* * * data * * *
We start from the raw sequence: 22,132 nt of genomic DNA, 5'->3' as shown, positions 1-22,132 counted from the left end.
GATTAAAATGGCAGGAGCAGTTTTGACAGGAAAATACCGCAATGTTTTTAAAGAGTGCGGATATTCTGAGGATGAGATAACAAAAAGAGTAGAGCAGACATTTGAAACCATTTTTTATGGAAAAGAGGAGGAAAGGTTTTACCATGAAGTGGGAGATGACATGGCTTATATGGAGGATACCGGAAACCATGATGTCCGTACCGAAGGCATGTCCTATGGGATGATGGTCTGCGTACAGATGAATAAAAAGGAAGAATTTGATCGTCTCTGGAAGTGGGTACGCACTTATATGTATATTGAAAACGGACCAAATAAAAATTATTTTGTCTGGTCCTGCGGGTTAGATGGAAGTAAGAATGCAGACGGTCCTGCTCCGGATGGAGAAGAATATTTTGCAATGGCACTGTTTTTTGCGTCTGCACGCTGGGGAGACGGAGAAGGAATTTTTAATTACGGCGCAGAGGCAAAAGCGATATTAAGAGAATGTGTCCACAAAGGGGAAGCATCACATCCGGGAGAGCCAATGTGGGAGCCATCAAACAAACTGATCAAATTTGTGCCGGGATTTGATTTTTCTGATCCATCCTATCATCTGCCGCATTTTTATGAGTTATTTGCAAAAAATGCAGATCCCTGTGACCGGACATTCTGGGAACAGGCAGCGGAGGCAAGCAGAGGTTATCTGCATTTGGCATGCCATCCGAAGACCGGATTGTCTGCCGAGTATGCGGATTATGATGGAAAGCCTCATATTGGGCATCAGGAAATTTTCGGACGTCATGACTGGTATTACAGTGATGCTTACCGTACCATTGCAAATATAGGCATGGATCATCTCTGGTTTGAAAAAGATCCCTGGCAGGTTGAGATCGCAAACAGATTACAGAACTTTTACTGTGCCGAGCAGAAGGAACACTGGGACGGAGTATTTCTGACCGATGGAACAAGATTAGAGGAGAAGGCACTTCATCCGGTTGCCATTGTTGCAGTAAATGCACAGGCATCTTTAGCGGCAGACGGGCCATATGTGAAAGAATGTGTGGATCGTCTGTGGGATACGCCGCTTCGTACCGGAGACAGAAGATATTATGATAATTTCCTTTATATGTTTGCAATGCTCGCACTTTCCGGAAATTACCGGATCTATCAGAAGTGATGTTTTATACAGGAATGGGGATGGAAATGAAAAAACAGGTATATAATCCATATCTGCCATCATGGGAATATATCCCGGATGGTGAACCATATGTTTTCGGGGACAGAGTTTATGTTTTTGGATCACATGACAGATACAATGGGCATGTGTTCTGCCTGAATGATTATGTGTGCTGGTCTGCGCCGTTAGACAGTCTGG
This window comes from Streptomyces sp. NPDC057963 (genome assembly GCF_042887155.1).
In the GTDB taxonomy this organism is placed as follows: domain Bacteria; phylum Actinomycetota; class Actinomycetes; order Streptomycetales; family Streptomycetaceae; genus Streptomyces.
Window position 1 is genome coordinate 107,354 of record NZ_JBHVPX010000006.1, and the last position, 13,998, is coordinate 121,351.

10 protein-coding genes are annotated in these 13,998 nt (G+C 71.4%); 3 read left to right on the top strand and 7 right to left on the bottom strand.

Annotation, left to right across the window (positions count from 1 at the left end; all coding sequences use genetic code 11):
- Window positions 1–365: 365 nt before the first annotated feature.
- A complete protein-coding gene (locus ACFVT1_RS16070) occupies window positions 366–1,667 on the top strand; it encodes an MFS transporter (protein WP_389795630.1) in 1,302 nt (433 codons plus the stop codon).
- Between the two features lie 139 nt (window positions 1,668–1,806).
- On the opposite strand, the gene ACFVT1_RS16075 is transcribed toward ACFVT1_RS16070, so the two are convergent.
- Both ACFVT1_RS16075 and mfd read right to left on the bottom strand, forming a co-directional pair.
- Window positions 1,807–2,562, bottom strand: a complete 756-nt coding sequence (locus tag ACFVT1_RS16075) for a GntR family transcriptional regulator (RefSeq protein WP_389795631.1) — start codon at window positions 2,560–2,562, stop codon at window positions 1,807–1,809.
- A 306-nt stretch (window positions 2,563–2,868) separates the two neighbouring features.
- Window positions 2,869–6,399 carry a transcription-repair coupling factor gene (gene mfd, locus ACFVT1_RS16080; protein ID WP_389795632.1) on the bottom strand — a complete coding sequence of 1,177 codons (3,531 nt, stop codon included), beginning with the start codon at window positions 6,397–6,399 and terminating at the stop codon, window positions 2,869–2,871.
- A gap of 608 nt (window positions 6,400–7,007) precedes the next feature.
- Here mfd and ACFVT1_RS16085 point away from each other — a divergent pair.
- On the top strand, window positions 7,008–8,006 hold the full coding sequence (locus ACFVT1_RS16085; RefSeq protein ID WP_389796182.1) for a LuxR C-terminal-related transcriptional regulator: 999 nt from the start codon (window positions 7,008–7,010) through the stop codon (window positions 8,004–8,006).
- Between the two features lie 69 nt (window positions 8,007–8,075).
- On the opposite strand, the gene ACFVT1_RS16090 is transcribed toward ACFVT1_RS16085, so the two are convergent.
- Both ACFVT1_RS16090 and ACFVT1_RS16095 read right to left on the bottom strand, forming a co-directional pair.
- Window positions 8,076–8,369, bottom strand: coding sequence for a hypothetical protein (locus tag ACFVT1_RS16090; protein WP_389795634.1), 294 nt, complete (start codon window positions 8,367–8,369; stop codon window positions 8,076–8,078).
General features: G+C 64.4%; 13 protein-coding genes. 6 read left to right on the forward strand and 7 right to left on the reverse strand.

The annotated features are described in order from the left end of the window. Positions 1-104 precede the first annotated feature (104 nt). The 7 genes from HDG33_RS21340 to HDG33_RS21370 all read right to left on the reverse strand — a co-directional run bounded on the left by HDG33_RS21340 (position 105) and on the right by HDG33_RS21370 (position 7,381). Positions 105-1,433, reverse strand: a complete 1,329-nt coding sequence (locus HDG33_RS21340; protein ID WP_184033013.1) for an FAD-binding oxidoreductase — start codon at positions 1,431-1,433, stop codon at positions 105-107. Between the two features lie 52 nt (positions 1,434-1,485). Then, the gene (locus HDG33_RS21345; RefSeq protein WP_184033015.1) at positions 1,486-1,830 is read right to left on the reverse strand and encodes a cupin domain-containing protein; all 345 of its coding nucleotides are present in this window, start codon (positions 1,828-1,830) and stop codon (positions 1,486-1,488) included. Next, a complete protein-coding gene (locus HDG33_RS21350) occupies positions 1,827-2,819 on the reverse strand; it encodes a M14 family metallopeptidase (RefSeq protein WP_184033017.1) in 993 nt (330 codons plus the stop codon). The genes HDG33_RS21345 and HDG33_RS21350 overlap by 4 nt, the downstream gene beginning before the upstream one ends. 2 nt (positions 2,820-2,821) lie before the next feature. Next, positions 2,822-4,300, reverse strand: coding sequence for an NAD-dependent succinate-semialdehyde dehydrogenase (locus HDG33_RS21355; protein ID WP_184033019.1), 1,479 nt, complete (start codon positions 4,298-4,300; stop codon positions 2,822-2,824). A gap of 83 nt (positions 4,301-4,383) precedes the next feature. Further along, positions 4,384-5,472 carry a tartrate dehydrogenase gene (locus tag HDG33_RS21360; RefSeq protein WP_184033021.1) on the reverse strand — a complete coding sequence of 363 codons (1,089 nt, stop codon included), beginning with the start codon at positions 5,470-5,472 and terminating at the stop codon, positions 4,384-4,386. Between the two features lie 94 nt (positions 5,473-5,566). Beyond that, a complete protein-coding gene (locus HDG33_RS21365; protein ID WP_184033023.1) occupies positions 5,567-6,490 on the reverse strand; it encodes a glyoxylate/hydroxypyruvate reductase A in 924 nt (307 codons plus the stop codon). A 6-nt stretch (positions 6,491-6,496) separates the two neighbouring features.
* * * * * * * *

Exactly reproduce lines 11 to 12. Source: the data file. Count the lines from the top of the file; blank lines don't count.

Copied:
- On the opposite strand, the gene ACFVT1_RS16075 is transcribed toward ACFVT1_RS16070, so the two are convergent.
- Both ACFVT1_RS16075 and mfd read right to left on the bottom strand, forming a co-directional pair.